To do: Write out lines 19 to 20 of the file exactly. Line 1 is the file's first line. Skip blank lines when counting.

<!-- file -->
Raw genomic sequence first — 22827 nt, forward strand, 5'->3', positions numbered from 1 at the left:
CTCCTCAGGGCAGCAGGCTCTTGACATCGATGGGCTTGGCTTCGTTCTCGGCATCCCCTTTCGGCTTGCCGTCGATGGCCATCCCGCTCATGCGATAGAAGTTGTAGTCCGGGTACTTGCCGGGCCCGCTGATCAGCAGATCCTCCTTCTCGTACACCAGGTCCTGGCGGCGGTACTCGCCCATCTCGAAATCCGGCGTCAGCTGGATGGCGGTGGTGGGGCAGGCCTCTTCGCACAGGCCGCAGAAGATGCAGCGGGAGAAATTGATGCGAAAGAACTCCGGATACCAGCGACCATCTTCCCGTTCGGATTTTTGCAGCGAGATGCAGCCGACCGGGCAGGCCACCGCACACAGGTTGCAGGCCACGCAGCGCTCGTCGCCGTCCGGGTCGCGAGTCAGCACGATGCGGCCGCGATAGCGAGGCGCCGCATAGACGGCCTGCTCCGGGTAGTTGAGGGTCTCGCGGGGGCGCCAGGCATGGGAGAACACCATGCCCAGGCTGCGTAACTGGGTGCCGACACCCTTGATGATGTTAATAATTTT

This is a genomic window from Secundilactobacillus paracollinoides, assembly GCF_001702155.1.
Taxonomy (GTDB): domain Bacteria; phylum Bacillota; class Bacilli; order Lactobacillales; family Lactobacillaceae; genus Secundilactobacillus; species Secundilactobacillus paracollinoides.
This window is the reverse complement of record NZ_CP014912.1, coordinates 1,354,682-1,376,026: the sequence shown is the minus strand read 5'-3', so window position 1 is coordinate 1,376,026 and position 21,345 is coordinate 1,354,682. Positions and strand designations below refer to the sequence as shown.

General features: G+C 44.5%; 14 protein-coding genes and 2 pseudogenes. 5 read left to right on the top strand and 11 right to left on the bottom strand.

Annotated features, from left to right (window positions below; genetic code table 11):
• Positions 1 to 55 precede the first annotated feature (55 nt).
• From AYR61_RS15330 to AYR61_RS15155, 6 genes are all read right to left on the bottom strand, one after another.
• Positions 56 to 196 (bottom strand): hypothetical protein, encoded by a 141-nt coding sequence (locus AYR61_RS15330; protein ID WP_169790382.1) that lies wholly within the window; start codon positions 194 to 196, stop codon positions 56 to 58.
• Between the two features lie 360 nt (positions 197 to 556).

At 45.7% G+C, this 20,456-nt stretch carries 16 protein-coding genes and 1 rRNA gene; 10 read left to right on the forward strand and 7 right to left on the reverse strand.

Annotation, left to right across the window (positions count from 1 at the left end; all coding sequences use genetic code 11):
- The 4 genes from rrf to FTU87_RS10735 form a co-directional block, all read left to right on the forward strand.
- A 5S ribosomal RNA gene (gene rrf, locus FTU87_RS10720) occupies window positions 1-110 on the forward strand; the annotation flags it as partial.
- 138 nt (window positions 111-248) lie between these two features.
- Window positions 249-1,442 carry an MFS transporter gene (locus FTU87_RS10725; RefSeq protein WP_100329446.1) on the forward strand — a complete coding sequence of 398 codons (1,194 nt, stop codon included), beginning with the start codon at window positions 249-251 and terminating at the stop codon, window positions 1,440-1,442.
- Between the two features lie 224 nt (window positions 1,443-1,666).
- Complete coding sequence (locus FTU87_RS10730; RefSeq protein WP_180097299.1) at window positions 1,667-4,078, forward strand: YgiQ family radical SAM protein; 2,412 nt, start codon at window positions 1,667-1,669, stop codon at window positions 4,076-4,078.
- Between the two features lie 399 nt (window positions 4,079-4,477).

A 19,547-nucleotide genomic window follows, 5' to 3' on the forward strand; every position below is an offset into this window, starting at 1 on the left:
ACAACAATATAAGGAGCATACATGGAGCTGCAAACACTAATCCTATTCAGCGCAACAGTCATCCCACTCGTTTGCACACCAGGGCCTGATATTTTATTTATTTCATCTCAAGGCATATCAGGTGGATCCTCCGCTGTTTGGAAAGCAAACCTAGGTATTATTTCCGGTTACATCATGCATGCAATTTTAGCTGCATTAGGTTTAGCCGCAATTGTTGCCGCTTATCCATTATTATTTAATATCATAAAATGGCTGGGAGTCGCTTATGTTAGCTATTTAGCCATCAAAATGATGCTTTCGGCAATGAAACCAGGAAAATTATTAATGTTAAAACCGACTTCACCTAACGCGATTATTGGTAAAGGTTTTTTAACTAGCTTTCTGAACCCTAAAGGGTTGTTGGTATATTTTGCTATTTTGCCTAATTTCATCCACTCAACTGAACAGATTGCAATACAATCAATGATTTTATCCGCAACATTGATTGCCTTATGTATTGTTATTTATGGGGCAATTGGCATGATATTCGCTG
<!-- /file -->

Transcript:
- Complete coding sequence (locus FTU87_RS10730; RefSeq protein WP_180097299.1) at window positions 1,667-4,078, forward strand: YgiQ family radical SAM protein; 2,412 nt, start codon at window positions 1,667-1,669, stop codon at window positions 4,076-4,078.
- Between the two features lie 399 nt (window positions 4,079-4,477).